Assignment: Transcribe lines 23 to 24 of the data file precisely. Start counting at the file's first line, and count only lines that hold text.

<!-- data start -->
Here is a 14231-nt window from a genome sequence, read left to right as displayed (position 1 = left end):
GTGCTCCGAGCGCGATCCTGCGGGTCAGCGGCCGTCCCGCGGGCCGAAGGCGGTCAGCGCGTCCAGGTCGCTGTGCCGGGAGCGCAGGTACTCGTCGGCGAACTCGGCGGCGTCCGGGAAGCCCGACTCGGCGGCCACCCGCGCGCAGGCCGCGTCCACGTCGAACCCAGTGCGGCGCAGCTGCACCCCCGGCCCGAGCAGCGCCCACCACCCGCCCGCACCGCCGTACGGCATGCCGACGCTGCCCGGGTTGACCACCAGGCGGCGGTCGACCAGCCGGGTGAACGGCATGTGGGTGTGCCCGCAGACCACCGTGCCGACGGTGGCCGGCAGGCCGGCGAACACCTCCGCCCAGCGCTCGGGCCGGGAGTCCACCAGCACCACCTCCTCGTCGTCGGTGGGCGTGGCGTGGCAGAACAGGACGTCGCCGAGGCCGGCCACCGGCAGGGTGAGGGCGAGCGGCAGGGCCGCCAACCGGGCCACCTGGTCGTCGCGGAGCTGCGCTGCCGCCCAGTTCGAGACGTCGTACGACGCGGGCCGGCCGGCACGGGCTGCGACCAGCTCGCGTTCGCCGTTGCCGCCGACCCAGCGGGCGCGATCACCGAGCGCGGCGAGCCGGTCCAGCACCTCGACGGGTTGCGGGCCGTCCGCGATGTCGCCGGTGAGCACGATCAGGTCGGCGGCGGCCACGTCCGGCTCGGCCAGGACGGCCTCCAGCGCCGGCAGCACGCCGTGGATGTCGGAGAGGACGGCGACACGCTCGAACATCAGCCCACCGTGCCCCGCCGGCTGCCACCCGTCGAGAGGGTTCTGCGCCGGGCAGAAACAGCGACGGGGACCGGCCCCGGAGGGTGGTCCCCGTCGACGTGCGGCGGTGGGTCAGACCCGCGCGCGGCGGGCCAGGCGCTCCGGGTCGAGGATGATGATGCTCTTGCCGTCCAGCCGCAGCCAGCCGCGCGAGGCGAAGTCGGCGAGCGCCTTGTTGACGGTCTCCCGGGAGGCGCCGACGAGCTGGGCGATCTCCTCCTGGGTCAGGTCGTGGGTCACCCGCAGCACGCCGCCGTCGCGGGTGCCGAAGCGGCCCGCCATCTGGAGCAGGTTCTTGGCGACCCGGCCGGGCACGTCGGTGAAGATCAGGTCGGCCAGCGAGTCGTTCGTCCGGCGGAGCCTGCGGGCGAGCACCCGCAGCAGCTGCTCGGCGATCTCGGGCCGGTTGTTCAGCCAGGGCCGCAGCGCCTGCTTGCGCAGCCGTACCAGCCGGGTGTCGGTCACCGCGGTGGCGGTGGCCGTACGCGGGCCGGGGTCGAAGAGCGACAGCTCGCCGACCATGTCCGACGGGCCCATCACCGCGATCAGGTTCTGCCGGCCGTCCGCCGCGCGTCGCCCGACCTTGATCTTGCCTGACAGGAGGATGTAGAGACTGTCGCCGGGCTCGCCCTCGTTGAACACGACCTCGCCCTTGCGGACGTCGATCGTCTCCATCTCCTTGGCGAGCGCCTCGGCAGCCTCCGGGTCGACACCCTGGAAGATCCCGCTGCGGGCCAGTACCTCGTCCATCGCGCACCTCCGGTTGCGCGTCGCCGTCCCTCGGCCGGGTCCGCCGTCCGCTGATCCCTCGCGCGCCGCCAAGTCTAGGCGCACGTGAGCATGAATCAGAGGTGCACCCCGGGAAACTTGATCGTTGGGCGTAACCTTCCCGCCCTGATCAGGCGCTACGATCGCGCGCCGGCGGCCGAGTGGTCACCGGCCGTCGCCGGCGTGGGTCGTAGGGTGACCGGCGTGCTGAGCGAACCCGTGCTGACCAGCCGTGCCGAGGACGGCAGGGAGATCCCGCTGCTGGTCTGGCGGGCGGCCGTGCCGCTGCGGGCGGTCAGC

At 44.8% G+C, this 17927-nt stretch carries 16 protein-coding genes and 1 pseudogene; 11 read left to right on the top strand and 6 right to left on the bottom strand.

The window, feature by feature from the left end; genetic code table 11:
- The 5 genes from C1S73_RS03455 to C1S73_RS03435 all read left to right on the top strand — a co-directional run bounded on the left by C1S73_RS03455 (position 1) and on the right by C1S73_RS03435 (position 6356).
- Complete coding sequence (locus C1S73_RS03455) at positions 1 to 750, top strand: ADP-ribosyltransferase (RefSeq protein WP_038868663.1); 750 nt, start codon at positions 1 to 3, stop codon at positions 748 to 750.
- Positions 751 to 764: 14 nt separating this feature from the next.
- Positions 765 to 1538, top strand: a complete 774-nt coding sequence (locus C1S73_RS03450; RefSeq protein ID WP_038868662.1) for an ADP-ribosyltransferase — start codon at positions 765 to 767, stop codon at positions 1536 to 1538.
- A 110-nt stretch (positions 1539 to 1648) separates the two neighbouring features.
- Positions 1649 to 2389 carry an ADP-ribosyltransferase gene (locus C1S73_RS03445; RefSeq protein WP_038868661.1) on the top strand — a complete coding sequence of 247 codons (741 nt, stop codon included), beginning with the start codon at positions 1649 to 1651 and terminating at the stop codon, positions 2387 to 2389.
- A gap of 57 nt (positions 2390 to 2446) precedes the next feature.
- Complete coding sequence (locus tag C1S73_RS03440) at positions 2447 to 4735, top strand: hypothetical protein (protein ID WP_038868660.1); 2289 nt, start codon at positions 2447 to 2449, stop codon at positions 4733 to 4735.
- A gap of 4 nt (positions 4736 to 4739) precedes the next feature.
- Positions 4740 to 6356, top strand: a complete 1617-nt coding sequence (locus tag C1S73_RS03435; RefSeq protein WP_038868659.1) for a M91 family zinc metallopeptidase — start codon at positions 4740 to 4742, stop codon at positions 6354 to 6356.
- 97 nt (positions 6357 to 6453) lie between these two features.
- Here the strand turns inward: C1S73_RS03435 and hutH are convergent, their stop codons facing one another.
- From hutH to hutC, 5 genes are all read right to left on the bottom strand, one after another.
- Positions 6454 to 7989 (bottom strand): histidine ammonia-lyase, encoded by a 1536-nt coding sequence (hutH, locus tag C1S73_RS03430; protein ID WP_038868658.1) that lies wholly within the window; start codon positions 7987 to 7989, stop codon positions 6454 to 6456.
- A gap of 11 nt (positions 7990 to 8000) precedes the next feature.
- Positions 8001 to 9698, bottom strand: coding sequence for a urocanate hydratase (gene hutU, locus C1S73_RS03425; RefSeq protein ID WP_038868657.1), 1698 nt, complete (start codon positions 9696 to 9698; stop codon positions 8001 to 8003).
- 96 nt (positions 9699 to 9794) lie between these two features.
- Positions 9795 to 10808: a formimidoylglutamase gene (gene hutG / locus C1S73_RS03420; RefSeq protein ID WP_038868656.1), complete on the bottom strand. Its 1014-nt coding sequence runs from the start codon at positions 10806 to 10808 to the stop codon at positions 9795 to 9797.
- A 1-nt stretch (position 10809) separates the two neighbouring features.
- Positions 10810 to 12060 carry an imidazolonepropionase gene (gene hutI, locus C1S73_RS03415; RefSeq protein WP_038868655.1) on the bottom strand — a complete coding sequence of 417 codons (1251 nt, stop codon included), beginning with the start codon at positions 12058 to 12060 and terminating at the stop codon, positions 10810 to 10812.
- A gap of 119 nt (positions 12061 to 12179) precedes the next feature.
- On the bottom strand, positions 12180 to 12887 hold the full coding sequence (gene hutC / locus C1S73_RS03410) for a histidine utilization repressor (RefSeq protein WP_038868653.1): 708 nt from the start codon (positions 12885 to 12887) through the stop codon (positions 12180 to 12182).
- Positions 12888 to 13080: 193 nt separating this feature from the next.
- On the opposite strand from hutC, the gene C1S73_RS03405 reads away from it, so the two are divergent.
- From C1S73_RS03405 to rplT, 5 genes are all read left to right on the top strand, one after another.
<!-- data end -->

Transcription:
- A 1-nt stretch (position 10809) separates the two neighbouring features.
- Positions 10810 to 12060 carry an imidazolonepropionase gene (gene hutI, locus C1S73_RS03415; RefSeq protein WP_038868655.1) on the bottom strand — a complete coding sequence of 417 codons (1251 nt, stop codon included), beginning with the start codon at positions 12058 to 12060 and terminating at the stop codon, positions 10810 to 10812.